Introduction: Idiopathic intracranial hypertension (IIH) is a rare entity in childhood. It is characterized by signs and symptoms of increased intracranial pressure with normal neurological examination (except for possible paresis of the sixth cranial nerve), cerebrospinal fluid study and neuroimaging. The association between HII and treatment with growth hormone (GH) was first described in 1993 by the Food and Drug Administration and it has later been demonstrated. Incidence varies between 0.0250.03% of totality of treatments. It usually occurs a few weeks after the starting of treatment and its suspension reverses the symptomatology. The examination of eye funduscopy permits its diagnosis.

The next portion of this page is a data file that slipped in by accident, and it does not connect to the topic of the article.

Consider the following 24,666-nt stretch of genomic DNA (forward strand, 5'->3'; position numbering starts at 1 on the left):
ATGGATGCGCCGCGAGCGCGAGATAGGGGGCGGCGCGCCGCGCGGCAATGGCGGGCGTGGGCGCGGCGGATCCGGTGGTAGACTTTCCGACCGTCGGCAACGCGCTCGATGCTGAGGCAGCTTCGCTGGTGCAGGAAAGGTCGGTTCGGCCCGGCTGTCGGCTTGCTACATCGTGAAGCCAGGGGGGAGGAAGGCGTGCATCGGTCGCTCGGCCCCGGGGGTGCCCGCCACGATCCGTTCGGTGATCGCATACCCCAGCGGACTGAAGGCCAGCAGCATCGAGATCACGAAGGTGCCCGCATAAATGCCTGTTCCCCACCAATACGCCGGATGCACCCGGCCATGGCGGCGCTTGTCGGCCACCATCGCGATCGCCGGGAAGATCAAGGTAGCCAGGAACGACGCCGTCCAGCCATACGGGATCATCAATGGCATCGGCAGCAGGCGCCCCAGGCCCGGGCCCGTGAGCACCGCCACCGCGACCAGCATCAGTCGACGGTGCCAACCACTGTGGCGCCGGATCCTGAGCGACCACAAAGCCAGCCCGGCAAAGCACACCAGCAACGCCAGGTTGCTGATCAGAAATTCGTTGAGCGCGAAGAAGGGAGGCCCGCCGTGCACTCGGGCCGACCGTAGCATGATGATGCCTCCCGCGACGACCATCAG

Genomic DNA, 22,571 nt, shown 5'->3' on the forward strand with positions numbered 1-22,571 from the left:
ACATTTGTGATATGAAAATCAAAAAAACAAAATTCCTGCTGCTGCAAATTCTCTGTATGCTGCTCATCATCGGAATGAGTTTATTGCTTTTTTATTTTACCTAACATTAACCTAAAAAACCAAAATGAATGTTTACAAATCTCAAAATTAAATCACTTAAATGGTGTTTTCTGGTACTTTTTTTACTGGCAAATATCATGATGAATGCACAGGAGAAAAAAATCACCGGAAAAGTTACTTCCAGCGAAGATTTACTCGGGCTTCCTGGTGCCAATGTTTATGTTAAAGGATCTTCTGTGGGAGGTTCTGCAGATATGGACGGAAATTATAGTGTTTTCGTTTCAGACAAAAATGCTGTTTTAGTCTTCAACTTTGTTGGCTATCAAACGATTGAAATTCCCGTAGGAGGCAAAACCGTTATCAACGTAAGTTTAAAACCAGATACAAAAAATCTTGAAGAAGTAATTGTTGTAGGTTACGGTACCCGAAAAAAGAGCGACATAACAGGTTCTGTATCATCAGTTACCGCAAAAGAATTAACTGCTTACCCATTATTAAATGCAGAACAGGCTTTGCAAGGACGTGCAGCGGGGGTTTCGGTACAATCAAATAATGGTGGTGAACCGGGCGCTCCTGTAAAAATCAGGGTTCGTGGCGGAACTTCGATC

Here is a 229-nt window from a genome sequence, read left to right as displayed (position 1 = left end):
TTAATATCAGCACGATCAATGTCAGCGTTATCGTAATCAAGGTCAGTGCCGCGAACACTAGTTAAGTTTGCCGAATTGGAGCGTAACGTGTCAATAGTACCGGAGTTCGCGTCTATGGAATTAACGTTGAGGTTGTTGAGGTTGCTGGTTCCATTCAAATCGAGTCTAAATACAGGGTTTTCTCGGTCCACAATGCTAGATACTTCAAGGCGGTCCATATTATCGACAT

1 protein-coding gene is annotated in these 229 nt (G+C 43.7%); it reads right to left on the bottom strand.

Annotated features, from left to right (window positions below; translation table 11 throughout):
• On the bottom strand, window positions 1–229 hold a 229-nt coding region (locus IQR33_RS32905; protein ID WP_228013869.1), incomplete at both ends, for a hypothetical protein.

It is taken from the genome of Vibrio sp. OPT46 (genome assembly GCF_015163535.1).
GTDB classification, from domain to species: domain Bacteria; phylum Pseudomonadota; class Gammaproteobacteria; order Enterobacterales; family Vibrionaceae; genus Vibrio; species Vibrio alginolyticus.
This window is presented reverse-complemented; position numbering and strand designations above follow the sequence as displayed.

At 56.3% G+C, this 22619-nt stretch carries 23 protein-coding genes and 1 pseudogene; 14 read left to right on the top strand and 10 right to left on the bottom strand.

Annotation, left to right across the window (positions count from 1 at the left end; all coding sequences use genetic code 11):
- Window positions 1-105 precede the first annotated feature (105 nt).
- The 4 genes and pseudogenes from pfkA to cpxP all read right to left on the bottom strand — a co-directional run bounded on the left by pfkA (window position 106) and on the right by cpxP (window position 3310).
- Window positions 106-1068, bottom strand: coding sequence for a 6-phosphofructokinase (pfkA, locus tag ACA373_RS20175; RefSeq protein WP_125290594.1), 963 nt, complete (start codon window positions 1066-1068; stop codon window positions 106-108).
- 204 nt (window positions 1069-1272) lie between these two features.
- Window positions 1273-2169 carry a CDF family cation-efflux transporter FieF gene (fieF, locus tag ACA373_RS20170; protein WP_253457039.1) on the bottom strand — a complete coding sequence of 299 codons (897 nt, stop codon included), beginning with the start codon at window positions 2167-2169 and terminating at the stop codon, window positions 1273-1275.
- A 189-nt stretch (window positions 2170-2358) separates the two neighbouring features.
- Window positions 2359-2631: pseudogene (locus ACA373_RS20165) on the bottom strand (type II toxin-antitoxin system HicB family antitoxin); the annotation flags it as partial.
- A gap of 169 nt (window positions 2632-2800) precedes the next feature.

Material and methods: Prospective descriptive study performed by pediatric ophthalmologist. Examination of eye funduscopy before and 3 months after treatment with GH in patients with short stature and the following diagnoses: GH deficiency (n=238, 82%), of which idiopathic (IGHD) in 162 (55%) and associated with other diseases or comorbidities in 87 (30%), small for gestational age (n=33, 11%), Prader-Willy syndrome (n=3, 1%) and SHOX gene mutation (n=5, 1.7%).
Results: 308 patients were included; 290 completed follow-up. 4 patients (1.3%) presented papilledema after GH onset: 2 patients with GH deficiency in association with poly-malformation syndrome, 1 patient with panhypopituitarism due to a central nervous system tumor and 1 patient with IGHD and previous history of HII.
Conclusion: In asymptomatic IGHD patients without history of HII, we do not consider it necessary to performeye funduscopy examination after starting treatment with growth hormone.
27 - 29 Sep 2018
European Society for Paediatric Endocrinology